Adams takes over police bureau, Sizer out, Reese is new chief

Adams takes over police bureau, Sizer out, Reese is new chief »Play Video
Mayor Adams, left, speaks at a press conference while new police chief Mike Reese looks on. Photo by Mike Ranweiler.

PORTLAND, Ore. – Following a tumultuous week that included a seven-figure payment to the family of a man who died in Portland Police custody and a roiling battle over budget cuts, Mayor Sam Adams took control of the police department, "parting ways" with Chief Rosie Sizer and appointing veteran officer Mike Reese as the new chief.

In a statement sent to KATU Wednesday afternoon, Adams said the following: "This afternoon I submitted with the council clerk an executive order reassigning oversight of the Police Bureau to my office, effective immediately. This morning, I accepted the resignation of Rosie Sizer as Police Chief, effective immediately."

Adams cited communications problems and budget issues as part of his reason for placing the department under his direct authority. The department had been part of Commissioner Saltzman's duties.

Saltzman said his job was to serve the mayor and Adams commended Saltzman on his accomplishments while overseeing the bureau.

The department has been reeling as of late following a spate of fatal shooting incidents, one involving an unarmed man that sparked repeated protests. Officers involved in the cases were found to have acted within training guidelines and did not face any charges.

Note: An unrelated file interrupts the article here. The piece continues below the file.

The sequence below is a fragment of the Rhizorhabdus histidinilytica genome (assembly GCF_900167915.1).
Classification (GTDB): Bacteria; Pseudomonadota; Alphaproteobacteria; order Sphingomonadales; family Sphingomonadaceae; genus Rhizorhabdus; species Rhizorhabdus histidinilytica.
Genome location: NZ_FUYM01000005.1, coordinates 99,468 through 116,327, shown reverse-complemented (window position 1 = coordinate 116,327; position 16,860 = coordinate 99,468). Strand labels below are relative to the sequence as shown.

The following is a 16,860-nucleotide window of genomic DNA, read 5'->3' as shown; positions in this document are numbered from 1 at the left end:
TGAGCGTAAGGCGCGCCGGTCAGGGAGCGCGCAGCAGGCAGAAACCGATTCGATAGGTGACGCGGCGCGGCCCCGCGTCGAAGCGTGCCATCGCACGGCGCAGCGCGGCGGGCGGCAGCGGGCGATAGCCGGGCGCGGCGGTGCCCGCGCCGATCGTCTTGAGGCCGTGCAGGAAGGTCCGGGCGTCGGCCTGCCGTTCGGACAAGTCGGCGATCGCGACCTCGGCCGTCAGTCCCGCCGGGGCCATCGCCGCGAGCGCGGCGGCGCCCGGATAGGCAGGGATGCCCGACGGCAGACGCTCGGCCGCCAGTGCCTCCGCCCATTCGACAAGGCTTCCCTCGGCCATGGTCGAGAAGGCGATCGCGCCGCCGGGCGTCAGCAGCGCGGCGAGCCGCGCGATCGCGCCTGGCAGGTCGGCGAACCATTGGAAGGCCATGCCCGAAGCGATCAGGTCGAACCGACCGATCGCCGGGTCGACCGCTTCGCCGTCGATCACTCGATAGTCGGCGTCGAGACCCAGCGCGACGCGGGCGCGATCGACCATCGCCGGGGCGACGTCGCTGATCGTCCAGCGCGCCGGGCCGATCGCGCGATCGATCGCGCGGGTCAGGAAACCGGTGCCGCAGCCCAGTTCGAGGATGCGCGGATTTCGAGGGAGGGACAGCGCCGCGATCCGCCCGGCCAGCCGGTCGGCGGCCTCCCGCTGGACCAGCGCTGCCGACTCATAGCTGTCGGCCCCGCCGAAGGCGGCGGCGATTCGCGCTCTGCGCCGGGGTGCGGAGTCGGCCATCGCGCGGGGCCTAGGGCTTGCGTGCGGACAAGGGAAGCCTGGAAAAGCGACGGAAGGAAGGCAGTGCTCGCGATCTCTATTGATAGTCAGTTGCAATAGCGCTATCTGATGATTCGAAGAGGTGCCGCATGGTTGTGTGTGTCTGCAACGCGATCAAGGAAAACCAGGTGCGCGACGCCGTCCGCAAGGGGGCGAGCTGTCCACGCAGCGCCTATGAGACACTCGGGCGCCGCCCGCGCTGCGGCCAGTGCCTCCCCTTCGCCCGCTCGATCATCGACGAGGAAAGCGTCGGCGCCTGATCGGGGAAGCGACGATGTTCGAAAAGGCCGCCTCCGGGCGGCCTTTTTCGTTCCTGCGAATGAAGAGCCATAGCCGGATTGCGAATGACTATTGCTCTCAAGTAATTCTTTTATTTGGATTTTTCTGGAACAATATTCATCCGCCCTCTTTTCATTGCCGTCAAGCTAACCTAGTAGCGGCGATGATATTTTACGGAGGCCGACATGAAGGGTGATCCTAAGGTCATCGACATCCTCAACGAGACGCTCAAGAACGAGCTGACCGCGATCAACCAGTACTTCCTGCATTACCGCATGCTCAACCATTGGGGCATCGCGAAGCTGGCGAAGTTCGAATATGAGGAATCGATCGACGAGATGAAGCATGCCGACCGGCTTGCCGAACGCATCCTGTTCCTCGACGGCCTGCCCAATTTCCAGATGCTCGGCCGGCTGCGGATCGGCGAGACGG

Recently, Sizer was rumored to be battling with Adams over proposed cuts to the department. Adams said that there had been communications problems between his office and the department.

During the news conference, Adams said he believed the 1,200-member police force "had the potential" to be the best police force in the country. He said officers' jobs were "remarkably difficult" and lamented the fact that officers had to take on more social service duties on call and that the situation would likely not improve soon due to expected cuts in services.

Adams said he wanted to take the Portland Police Bureau in "a new and different direction” before introducing Reese, who formerly worked as the East Precinct commander.

Reese formerly served with the Transit Division and the North Precinct before joining the bureau's SERT response unit. He began his law enforcement career as a Multnomah Country Sheriff's Deputy in 1989.

Sizer headed up the department for the last four years. During that time, the death of James Chasse in 2006 has dogged the bureau. Chasse, who had mental health issues, died while in custody after being tackled by an officer.

Sizer said she will retire in July and use her accumulated vacation time until then. Sizer had announced earlier that she planned to retire.

Sizer was the second woman to lead the Portland police force. Penny Harrington was the first woman to lead a major metropolitan police bureau when she was appointed in 1985.

All told, Portland agencies and an ambulance service have paid over $3.6 million to the Chasse family. Officers involved in the case were not found guilty of any wrongdoing.

Recently, two high-profile fatal police shootings have prompted calls of police brutality, but officers in each case were cleared of any wrongdoing after extensive reviews.

One man, Aaron Campbell, was killed after he was shot in the back by an officer who claimed he believed Campbell was reaching for a weapon and was about to take cover behind a car. Campbell turned out to be unarmed.

The incident prompted multiple street demonstrations and calls for reforms in the bureau.